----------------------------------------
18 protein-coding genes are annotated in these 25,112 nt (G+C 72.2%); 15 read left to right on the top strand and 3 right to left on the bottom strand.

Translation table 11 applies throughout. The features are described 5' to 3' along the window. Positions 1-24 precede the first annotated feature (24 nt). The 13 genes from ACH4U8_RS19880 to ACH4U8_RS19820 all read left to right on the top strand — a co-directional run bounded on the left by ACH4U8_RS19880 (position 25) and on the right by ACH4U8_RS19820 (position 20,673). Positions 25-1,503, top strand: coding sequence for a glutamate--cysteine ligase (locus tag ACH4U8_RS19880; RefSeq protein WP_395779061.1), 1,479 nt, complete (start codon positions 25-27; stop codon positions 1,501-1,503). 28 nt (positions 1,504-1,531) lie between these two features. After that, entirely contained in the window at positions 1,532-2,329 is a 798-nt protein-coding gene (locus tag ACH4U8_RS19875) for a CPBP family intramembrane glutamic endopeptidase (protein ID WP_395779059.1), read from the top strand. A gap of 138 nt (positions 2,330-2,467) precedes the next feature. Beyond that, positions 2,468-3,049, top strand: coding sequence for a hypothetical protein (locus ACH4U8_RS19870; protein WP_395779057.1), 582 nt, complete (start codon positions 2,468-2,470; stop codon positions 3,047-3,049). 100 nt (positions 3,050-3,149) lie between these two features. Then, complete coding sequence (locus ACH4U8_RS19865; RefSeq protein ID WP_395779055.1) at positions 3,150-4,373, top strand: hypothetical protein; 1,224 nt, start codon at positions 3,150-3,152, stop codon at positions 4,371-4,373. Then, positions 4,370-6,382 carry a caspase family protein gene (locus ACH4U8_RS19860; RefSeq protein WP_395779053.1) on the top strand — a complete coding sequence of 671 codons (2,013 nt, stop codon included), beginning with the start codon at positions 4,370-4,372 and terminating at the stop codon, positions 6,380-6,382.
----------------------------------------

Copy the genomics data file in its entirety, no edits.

18 protein-coding genes are annotated in these 25,112 nt (G+C 72.2%); 15 read left to right on the top strand and 3 right to left on the bottom strand.

Translation table 11 applies throughout. The features are described 5' to 3' along the window. Positions 1-24 precede the first annotated feature (24 nt). The 13 genes from ACH4U8_RS19880 to ACH4U8_RS19820 all read left to right on the top strand — a co-directional run bounded on the left by ACH4U8_RS19880 (position 25) and on the right by ACH4U8_RS19820 (position 20,673). Positions 25-1,503, top strand: coding sequence for a glutamate--cysteine ligase (locus tag ACH4U8_RS19880; RefSeq protein WP_395779061.1), 1,479 nt, complete (start codon positions 25-27; stop codon positions 1,501-1,503). 28 nt (positions 1,504-1,531) lie between these two features. After that, entirely contained in the window at positions 1,532-2,329 is a 798-nt protein-coding gene (locus tag ACH4U8_RS19875) for a CPBP family intramembrane glutamic endopeptidase (protein ID WP_395779059.1), read from the top strand. A gap of 138 nt (positions 2,330-2,467) precedes the next feature. Beyond that, positions 2,468-3,049, top strand: coding sequence for a hypothetical protein (locus ACH4U8_RS19870; protein WP_395779057.1), 582 nt, complete (start codon positions 2,468-2,470; stop codon positions 3,047-3,049). 100 nt (positions 3,050-3,149) lie between these two features. Then, complete coding sequence (locus ACH4U8_RS19865; RefSeq protein ID WP_395779055.1) at positions 3,150-4,373, top strand: hypothetical protein; 1,224 nt, start codon at positions 3,150-3,152, stop codon at positions 4,371-4,373. Then, positions 4,370-6,382 carry a caspase family protein gene (locus ACH4U8_RS19860; RefSeq protein WP_395779053.1) on the top strand — a complete coding sequence of 671 codons (2,013 nt, stop codon included), beginning with the start codon at positions 4,370-4,372 and terminating at the stop codon, positions 6,380-6,382.